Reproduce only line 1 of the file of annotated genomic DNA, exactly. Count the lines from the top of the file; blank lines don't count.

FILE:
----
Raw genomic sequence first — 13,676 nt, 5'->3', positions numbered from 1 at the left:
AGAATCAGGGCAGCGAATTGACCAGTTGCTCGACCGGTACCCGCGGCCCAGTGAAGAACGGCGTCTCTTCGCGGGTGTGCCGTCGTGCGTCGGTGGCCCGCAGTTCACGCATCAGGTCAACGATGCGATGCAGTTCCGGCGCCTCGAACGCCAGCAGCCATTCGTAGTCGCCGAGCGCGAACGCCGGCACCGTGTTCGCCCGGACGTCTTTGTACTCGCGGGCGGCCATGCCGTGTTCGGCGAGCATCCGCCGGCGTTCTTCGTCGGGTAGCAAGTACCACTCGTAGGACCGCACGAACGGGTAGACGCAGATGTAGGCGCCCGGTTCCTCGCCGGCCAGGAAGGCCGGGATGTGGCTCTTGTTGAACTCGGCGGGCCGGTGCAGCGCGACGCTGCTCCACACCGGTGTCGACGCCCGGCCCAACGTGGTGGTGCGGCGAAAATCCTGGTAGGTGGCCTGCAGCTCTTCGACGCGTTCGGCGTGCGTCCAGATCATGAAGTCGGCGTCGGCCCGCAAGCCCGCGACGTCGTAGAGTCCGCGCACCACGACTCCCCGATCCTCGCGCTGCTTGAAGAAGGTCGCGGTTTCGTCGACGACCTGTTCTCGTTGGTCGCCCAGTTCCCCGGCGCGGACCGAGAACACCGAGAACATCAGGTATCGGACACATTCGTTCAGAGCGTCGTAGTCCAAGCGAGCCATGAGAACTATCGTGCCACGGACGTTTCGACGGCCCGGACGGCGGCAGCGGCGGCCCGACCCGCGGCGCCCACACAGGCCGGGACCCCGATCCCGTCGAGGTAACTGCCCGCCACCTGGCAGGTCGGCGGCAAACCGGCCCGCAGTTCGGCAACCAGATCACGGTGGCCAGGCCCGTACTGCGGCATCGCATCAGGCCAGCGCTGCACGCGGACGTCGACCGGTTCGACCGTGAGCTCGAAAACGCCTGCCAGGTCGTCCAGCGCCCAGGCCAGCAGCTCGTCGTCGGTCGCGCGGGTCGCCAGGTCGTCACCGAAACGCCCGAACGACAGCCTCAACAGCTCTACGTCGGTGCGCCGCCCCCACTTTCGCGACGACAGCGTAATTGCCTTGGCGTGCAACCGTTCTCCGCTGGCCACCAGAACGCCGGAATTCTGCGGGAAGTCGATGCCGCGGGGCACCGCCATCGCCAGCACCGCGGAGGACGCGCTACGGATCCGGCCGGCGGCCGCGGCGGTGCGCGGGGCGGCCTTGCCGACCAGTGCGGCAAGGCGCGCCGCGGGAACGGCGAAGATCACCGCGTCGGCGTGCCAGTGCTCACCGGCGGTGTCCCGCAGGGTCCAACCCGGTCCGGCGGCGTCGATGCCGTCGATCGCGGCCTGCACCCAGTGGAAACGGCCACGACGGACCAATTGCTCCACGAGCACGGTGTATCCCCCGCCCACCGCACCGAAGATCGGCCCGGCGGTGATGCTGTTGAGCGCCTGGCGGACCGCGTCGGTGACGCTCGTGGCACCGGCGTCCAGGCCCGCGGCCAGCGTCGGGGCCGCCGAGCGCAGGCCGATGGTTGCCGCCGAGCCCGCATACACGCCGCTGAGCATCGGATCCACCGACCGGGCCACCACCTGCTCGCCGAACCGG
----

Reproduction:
Raw genomic sequence first — 13,676 nt, 5'->3', positions numbered from 1 at the left: